NRA’s new fearmongering ad series argues that proponents of stronger gun laws are pro-murderer

The series, which debuted on July 16 and is hosted by NRATV’s Colion Noir, is premised on the NRA’s claim that efforts to regulate firearms are tantamount to helping killers.

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The National Rifle Association’s newest ad series, “Save the 2nd,” features 30-second spots that describe horrific crimes before making the fallacious argument that efforts are underway to prohibit law-abiding people from protecting themselves from killers.

The series, which debuted on July 16 and is hosted by NRATV’s Colion Noir, is premised on the NRA’s claim that efforts to regulate firearms are tantamount to helping killers. The series’ tag line is “When you hear people wanting to restrict your right to protect yourself, know this. They’re helping killers and terrorists, not law-abiding citizens like you.”

The first season spotlights four criminal incidents, involving a terrorist convicted of organizing the Benghazi terror attacks, a registered sex offender who covered himself in blood after strangling his victim, a parolee who shot a law enforcement officer, and a father and stepmother who killed their son by abusing him and then fed his remains to pigs:

COLION NOIR: Have you ever heard of Ahmed Abu Khattala? He’s the terrorist mastermind behind the 9/11 Benghazi attacks that killed four Americans. Our system of so-called justice gave him only 22 years in prison. Khattala could walk free among us in the next two decades, where no law will stop him from killing again. So when you hear people wanting to restrict your right to protect yourself, know this: They’re giving terrorists like Khattala rights, and not protecting the rights of law-abiding citizens like you.

NOIR: Have you ever heard of Miguel Hernandez? I doubt it. On July 27, 2014, the registered sex offender violently beat and strangled a man inside of his home. When the police found Hernandez, he had covered himself in blood and was claiming to work for “the dark prince.” No law stopped Hernandez from killing. So when you hear people wanting to restrict your right to protect yourself, know this: They’re helping killers like Miguel Hernandez, not law-abiding citizens like you.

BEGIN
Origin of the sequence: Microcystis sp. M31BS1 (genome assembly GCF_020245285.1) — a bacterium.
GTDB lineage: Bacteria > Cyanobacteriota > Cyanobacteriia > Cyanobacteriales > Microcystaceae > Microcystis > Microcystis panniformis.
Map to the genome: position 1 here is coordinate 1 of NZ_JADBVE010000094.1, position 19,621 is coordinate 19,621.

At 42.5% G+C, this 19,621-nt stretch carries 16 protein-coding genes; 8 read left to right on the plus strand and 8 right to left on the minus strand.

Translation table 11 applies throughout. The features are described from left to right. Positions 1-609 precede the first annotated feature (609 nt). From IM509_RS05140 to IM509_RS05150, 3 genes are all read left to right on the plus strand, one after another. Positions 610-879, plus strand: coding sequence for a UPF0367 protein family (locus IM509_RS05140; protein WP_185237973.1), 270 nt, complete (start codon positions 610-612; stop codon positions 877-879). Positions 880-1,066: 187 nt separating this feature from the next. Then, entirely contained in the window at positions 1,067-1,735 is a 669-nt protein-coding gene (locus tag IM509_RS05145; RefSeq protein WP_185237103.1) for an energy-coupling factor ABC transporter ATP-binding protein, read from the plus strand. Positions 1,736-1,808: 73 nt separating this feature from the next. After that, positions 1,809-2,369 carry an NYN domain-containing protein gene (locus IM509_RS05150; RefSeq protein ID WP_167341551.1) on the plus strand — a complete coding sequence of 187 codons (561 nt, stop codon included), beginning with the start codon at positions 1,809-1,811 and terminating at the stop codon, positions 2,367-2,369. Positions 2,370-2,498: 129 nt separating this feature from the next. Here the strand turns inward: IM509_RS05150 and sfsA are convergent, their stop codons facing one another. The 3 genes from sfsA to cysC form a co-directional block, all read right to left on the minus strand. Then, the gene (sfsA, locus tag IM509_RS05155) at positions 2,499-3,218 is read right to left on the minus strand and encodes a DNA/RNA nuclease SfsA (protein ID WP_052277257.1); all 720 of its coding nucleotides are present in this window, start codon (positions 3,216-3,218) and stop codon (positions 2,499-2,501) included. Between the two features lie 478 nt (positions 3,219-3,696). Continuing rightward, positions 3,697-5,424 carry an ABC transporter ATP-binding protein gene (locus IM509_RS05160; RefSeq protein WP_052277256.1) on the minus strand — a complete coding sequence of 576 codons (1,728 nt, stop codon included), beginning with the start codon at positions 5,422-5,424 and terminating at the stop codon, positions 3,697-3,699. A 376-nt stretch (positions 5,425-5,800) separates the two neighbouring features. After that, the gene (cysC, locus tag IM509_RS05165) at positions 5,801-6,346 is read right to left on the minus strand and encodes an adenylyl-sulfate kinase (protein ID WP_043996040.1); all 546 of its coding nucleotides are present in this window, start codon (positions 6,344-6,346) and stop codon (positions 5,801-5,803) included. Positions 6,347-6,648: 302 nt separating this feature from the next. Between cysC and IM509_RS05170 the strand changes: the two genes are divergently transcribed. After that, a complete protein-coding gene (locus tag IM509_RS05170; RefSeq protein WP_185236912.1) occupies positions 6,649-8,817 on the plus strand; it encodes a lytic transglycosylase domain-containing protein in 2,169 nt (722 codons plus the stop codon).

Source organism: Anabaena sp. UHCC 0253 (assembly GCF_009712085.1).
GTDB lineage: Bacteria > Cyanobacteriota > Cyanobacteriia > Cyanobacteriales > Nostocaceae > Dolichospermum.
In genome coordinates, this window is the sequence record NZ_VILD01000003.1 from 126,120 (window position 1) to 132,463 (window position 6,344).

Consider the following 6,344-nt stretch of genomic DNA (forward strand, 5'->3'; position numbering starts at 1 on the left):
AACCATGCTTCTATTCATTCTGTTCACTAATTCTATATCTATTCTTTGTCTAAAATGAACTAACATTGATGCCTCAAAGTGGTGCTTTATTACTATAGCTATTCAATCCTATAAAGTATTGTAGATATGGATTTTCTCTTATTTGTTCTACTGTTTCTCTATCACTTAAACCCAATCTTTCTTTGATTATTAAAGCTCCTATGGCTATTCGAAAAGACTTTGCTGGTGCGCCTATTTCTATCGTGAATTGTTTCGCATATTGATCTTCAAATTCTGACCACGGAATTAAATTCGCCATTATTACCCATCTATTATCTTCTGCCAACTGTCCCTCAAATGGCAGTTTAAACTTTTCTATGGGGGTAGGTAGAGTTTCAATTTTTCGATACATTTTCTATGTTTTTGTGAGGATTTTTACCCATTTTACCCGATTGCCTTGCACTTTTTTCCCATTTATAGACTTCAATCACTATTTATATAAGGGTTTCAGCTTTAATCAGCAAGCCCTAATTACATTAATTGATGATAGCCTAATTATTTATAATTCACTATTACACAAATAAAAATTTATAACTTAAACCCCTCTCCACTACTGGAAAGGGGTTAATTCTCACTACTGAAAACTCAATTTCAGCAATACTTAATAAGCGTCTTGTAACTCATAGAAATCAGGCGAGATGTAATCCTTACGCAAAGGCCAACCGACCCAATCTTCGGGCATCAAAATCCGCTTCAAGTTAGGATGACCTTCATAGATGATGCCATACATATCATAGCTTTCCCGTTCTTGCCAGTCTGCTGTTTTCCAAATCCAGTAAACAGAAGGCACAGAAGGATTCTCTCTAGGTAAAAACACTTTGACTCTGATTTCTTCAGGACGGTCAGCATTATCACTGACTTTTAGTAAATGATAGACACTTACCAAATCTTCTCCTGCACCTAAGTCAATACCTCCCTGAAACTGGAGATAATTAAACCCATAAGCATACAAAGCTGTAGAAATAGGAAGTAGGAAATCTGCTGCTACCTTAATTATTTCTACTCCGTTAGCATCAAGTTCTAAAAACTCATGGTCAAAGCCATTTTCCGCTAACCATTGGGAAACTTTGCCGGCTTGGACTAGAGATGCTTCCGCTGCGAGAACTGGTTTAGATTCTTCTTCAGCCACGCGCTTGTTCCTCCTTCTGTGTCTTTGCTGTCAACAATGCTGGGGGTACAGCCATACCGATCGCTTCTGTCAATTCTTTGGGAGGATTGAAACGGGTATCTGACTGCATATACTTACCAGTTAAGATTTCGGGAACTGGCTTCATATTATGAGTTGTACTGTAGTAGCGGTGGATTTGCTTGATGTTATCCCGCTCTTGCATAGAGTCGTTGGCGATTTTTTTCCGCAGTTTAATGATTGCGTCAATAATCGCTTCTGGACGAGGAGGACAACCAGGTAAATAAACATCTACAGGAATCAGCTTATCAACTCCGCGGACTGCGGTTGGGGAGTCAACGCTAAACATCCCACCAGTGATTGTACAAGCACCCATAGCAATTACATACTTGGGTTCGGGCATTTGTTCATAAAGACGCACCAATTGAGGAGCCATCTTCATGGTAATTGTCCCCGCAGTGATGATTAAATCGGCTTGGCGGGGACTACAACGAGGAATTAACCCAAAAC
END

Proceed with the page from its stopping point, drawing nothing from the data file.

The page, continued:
NOIR: Have you ever heard of Dominic Cinelli? I doubt it. In 2009, he was granted parole from three life sentences from shooting a security guard during an armed robbery. In 2010, the day after Christmas, he shot and killed a police officer. No law stopped Cinelli from killing. So when you hear people wanting to restrict your right to protect yourself, know this: They’re helping killers like Dominic Cinelli, not law-abiding citizens like you.

NOIR: Have you ever heard of Michael and Heather Jones? I doubt it. They starved, tortured and beat 7-year-old Adrian Jones for most of his young life. In 2015, after they killed him, they fed his remains to pigs. No law stopped these monsters. So when you hear people wanting to restrict your right to protect yourself, know this: They weren’t able to stop killers like Michael and Heather Jones, so don’t let them take away the rights of law-abiding citizens like you.

The crimes Noir describes are real, but the conclusions he draws from them are nonsensical. There is no movement in the United States to take away “rights” so that people would be prevented from defending themselves from the killers Noir describes. Noir’s argument also purposely ignores the ruling in District of Columbia v. Heller, where the Supreme Court found that law-abiding citizens have “an individual right to possess a firearm in the home for self-defense.” Moreover, no gun violence prevention groups are calling for restrictions on self-defense. Instead, these groups typically advocate for policies like high-capacity magazine bans, red flag laws, and universal background checks on gun purchases. These policies do not implicate the Second Amendment right found in Heller and thus have been repeatedly upheld by courts.

Noir has a history of putting forward legally dubious arguments in NRA videos, most recently releasing a video that attempted to dupe media organizations into thinking he was calling for Congress to limit the ability of the press to report on mass shootings.

 

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